The Canadian soldier who recently led a protest march to Ottawa is now facing a court martial for having spoken out against the federal government’s COVID-19 vaccine requirements while wearing his uniform.
Warrant Officer James Topp was recently notified that he will be allowed to have his case heard in a military court instead of by his chain of command, according to the army reservist’s civilian lawyer.
Phillip Millar says the decision represents a second about-face after the military initially offered his client a court martial when he was charged in February, only to rescind the offer and send his case to Topp’s unit commanders.
“It’s hard to know what they’re doing, because I don’t think they really know what they’re doing,” said Millar. “But now they’re saying it’s a court martial.”
The decision raises the stakes for Topp, according to military law experts, as courts martial are allowed to impose heavier sentences against Armed Forces members than if they are tried by their chain of command in what is known as a summary trial.
Yet it also means he will be allowed to have legal representation at trial, which wouldn’t have necessarily been the case if he was tried by his commanding officer, while his trial will receive much more public attention.
“The stakes are obviously going to be increased in a public-relations context,” said retired lieutenant-colonel Rory Fowler, who is now a lawyer specializing in military law in Kingston, Ont.
The Department of National Defence did not respond to questions about whether Topp’s case was changed from a court martial to summary trial and back again.
Topp was charged in February with two counts of conduct to the prejudice of good order and discipline after the army reservist appeared in uniform in two online videos criticizing vaccine requirements for military personnel and other federal employees.
Canadian Armed Forces members are severely restricted in the comments they can make while in uniform, particularly when it comes to criticizing government policies, in large part to protect the military from any perception of politicization.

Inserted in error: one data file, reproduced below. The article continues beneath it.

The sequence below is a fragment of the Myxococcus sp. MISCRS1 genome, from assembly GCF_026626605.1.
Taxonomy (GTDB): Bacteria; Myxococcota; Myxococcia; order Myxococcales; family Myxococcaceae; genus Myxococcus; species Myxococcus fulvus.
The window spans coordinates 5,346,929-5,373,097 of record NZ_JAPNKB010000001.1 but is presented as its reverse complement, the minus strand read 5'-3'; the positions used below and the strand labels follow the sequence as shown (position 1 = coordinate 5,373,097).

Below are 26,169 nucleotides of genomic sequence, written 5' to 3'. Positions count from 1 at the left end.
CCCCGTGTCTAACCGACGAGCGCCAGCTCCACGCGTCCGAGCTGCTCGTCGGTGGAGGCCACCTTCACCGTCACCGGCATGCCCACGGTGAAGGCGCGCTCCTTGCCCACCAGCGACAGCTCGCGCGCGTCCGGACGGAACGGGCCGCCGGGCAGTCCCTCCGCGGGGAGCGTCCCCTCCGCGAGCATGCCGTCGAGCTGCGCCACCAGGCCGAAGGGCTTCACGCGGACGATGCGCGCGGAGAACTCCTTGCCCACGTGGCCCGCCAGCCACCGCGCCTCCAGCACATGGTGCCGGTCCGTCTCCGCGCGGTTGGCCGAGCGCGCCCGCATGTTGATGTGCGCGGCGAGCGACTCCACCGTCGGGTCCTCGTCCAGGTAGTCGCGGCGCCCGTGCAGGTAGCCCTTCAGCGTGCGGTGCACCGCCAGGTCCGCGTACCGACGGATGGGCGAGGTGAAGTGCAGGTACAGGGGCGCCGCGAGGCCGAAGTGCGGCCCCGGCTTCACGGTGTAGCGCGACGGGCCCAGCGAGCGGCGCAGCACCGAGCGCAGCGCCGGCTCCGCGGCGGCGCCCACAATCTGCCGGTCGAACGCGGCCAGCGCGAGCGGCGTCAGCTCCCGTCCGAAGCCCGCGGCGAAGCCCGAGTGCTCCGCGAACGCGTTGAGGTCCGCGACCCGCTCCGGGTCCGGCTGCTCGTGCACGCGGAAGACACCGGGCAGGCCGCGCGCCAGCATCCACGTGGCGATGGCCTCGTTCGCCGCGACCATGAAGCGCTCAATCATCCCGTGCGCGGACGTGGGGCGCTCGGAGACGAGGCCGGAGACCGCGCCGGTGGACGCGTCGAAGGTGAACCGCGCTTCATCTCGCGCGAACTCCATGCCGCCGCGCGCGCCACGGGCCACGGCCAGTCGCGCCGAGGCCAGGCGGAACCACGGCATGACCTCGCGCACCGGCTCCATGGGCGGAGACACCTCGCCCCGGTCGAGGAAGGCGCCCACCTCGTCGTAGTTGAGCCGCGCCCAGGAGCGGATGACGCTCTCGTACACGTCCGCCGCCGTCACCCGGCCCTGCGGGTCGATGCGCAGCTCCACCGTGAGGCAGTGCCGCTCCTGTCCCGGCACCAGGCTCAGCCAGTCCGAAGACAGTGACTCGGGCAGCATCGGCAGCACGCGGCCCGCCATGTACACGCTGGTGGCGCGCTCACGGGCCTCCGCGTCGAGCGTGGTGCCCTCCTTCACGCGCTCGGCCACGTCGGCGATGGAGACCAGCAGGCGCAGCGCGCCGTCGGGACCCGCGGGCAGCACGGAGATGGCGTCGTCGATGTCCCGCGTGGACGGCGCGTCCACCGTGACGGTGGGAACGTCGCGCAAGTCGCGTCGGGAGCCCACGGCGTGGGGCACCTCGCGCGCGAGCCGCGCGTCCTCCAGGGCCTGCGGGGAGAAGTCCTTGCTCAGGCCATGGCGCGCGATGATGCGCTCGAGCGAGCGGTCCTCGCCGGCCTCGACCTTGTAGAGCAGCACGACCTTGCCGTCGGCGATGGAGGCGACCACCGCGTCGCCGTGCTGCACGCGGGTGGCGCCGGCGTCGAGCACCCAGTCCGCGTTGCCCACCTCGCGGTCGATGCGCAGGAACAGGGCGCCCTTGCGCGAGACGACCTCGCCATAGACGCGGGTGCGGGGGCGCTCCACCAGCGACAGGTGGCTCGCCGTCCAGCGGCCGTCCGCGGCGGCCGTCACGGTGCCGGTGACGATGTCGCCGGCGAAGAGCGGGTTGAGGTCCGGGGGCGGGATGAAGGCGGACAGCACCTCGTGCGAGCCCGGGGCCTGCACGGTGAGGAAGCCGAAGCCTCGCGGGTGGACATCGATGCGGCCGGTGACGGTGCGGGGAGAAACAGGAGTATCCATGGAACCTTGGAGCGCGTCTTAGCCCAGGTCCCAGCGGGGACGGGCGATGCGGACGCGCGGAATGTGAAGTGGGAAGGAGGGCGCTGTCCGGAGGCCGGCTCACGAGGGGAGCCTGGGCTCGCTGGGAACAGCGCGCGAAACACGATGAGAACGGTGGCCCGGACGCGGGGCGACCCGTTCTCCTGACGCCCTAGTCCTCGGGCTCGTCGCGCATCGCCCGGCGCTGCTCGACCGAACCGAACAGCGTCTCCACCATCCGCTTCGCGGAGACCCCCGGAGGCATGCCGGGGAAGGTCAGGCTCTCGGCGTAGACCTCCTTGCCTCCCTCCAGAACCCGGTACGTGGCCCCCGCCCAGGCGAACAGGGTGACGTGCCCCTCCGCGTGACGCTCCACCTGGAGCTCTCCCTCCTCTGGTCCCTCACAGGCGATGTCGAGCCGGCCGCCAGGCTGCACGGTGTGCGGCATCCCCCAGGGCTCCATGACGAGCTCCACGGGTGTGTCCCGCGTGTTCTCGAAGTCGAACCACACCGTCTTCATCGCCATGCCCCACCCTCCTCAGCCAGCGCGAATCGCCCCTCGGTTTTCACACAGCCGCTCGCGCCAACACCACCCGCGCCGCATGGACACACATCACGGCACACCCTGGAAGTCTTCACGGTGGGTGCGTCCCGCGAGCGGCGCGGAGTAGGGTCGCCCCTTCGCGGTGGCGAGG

Topp, who is now in the process of being released from the military, later led a months-long march from Vancouver that ended in Ottawa last week and was supported by many of the same organizers as this year’s “Freedom Convoy.”
He has since become a symbol of sorts for Canadians opposed to vaccines, vaccine mandates and perceived government overreach. Some Conservative MPs have also hitched their wagon to him, including leadership candidate Pierre Poilievre.
While Millar questioned the military’s back and forth with his client, and said he planned to question the way Topp’s charges were handled, he nonetheless welcomed the latest decision to allow a court martial.
That is because Topp will now be allowed to have a lawyer present during his trial, where Millar said he plans to call expert witnesses to question the need and efficacy of the military’s vaccine requirement.
The requirement imposed by chief of the defence staff Gen. Wayne Eyre late last year remains in place even though a similar mandate for most other federal public servants has now been suspended.
“It opens the door for us to call witnesses about the decision to charge him,” Millar said. “It opens the door for us to call experts on whether or not there was any science behind the mandate.”
While the shift from a summary trial back to a court martial means Topp will be afforded an independent trial with legal representation, Fowler said it also means the army reservist faces potentially stiffer penalties if convicted.
Under a summary trial, commanding officers are largely restricted to handing down reprimands and fines. If he is found guilty by court martial, however, Topp faces the threat of dismissal from the military with disgrace and up to two years in prison.
Retired colonel Michel Drapeau said while there may be a number of reasons why the military opted to change the case from a summary trial back to a court martial, he believed the latter was the appropriate venue for hearing Topp’s case.
“It provides for a trial in an open court with all Charter legal guarantees,” Drapeau said in an email. “It also provides for the provision of free legal support to the member.”
This report by The Canadian Press was first published July 5, 2022.
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